Carcar is a good drive south of Cebu if one is interested in old houses. This post is a photoblog. Enjoy Carcar’s old homes!
I gave my mom, resident of Sydney, a Cebu vacation. She has never been to Cebu all her life.
After doing the usual tourist itinerary, I asked her if we can go to a place outside the city so I could visit a friend.
On a rented car, we were driving to Argao. I wasn’t sure though where exactly my friend was laid to rest. I thought that, surely, the local residents would be able to lead me to his tomb. After all, he passed away while serving as Press Secretary, and he was a much loved son of Argao.
The first city outside of Cebu on the way to Argao is Talisay. I remembered having seafood lunch once or twice many years in the past, when a trip to the seaside restaurants in Talisay were de riguer. I am told business is not as brisk, with locals opting for the sutukil stores in Lapulapu City instead when the urge to have fresh seafoods out of town hits them.
Minglanilla is next. And then Naga City.
Naga City figured in the news in the past year, when the town was granted cityhood, and the same was taken away. What was taken away was eventually granted one more time. Naga town has, therefore, moved to cityhood, returned to being a town, and is now finally a city. Maybe for this reason, the “city” officials have not changed the signage to indicate Naga being a city. The city derives income from the power plant that it hosts, as well as cement factories within its jurisdiction.
San Fernando comes next. I made a detour to Pulchra, a 5-star resort in the area owned by a Filipino and Indonesian group, done in a Balinese theme. I was not able to check out the rooms, but with the way the place was set-up, from the manicured garden leading to the reception, to the spacious reception area, and the poolside next to the sea, I can safely say the facilities, and the accommodations, are first class. Rates are quoted in US dollars, and definitely high-end.
Carcar is next. It shares the same town-city-town-city saga as Naga. Carcar is famous for its shoe industry, and it seems like Marikina has moved to Carcar. Travelers also make sure they stop and buy the local delicacies – – – ampaw and chicharon. I wrote about Carcar as a separate post, and showed photos of shoes shoes shoes and more shoes in their “permanent” trade expo.
Sibonga comes next. We stopped at the boundary of Sibonga and Argao to have some refreshments. We had some “torta”, an Argao delicacy. This shop at the boundary probably felt entitled to the “torta” industry of Argao. The storekeeper was very pleasant.
We finally hit Argao. On the way to the center, the view to the left was fantastic. Pristine beaches. In fact a premier beach resort in the area was once a top destination in Cebu province – – the old Argao Beach Club. Technically within the next town of Dalaguete, but the resort made Argao famous.
I was able to contact relatives of my departed friend, and we decided to have lunch before visiting his tomb. Lunch was at Alex Kafe, the undisputed best place for lunch or dinner for visitors to Argao.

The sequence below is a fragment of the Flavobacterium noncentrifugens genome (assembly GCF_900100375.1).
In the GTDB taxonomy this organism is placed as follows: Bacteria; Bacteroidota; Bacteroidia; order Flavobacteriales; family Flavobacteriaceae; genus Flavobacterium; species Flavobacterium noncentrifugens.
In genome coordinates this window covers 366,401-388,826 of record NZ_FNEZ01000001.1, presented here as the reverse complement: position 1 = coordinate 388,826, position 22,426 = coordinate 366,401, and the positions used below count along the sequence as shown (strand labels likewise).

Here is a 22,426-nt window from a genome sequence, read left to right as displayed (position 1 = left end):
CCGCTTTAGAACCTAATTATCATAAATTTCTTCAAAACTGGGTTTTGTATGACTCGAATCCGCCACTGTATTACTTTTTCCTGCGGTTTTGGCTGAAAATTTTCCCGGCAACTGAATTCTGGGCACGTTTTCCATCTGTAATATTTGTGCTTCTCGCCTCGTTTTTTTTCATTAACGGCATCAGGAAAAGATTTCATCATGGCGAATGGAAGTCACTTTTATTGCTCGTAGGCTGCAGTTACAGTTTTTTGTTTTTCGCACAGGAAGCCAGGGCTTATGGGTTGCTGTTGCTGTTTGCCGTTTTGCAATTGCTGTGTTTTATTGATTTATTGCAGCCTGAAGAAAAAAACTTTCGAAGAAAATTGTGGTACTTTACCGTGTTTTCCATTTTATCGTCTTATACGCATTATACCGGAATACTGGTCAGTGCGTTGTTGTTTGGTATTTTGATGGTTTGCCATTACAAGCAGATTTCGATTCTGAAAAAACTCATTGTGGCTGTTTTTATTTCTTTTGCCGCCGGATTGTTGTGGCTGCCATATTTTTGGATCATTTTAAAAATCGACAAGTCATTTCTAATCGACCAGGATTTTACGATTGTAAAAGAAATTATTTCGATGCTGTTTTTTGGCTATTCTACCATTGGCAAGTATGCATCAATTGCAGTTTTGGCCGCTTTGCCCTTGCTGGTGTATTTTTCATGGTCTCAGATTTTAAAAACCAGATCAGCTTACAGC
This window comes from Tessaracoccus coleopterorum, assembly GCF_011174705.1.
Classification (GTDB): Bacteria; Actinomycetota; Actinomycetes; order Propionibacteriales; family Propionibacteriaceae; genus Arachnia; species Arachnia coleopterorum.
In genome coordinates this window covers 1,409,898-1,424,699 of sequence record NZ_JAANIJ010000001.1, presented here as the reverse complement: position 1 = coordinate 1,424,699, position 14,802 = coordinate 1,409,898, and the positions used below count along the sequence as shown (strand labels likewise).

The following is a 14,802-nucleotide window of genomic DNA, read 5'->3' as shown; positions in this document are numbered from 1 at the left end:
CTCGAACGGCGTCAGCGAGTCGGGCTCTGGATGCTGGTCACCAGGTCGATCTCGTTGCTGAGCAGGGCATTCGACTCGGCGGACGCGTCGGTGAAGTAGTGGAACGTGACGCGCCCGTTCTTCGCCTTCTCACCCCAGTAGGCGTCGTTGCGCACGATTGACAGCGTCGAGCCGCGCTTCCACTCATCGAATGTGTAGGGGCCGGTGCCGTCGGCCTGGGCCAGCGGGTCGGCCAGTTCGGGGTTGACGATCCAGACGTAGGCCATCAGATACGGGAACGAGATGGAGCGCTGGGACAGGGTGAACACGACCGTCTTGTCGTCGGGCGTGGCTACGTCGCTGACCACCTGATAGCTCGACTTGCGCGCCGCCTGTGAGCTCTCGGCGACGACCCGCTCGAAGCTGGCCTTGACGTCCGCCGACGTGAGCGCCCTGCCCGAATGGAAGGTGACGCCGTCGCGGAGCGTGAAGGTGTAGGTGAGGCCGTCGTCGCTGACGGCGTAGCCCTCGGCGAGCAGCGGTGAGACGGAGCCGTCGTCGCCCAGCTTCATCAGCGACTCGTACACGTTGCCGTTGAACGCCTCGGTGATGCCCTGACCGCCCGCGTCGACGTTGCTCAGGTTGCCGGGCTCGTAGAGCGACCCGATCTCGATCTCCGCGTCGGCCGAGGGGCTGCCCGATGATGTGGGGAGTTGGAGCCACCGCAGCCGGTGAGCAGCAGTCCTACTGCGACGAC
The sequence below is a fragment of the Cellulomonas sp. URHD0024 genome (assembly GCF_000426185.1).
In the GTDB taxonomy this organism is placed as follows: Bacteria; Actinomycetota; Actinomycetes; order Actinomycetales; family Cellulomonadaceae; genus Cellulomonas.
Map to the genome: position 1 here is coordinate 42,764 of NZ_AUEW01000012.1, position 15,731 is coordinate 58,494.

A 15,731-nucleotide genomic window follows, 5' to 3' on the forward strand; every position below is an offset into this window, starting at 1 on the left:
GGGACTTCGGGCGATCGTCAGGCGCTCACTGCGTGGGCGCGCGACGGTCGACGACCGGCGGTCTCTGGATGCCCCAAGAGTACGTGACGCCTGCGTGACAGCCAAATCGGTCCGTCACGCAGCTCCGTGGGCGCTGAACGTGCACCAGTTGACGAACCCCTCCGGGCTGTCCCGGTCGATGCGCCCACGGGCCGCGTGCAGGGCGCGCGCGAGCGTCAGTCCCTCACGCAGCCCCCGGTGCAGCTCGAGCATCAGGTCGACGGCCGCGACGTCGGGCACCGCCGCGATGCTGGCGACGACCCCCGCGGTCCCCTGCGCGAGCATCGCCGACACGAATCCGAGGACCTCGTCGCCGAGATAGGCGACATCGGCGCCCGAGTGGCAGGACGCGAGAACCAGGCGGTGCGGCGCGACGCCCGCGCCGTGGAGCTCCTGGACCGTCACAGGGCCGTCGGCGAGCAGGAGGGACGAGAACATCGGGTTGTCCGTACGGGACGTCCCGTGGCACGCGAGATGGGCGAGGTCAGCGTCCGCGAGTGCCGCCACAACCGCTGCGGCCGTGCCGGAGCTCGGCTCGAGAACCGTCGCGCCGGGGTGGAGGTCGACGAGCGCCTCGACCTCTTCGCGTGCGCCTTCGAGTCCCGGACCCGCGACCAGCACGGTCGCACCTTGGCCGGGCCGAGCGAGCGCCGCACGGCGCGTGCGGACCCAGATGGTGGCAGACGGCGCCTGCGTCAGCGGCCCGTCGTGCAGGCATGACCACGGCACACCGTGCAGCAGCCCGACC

Alex Kafe is interesting. The restaurant has an old-world character, with old bric a brac adorning the place. An old sewing machine, an old book case, etc. They are famous for their tsokolate (chocolate) but everything on the menu that we tried were very very good. The place is shabby chic, actually more shabby than chic. It was very hot and humid inside the restaurant, made worse by the GI sheet roofing that does not have a ceiling to block the heat caused by the tin roof. I figure the place must be much better at night when the temperature is cooler.
After lunch, we went to his tomb. I prayed. It felt very good to travel the distance to pray for a dear departed friend. I felt consoled that I was finally able to visit him in Argao because I had wanted to be there when he was being laid to rest, and I just couldn’t go.
May he rest in peace. But in my heart he lives, and is still having fun. Doing a “back-to-back” videoke number with me, literally standing behind me, our backs joined together like we were Siamese twins.
And ready to jump to the river with us, and enjoy a bottle of beer.
Unlike in most towns and cities, the Carcar City Hall and church are not seen from the main highway, but tucked somewhere near the city center. A beautiful building sits between the city hall and the church that serves as a Museum.
The ampaw shops are concentrated on the rotunda. Go around and you will see several stores selling ampaw and chicharon.
Other than the restaurant, visitors can get refreshments at the end section of the trade expo building. Popsicles, sandwiches, and softdrinks are available. It is also at this end where bags and items other than shoes are available.
Try shopping in Carcar. My mom, an avid shoe shopper, says prices are very cheap. Step-ins are as cheap as P120, shoes can be as cheap as P150. I took photos from the different stalls for everyone to see the variety of styles, in the event you should pass by Carcar.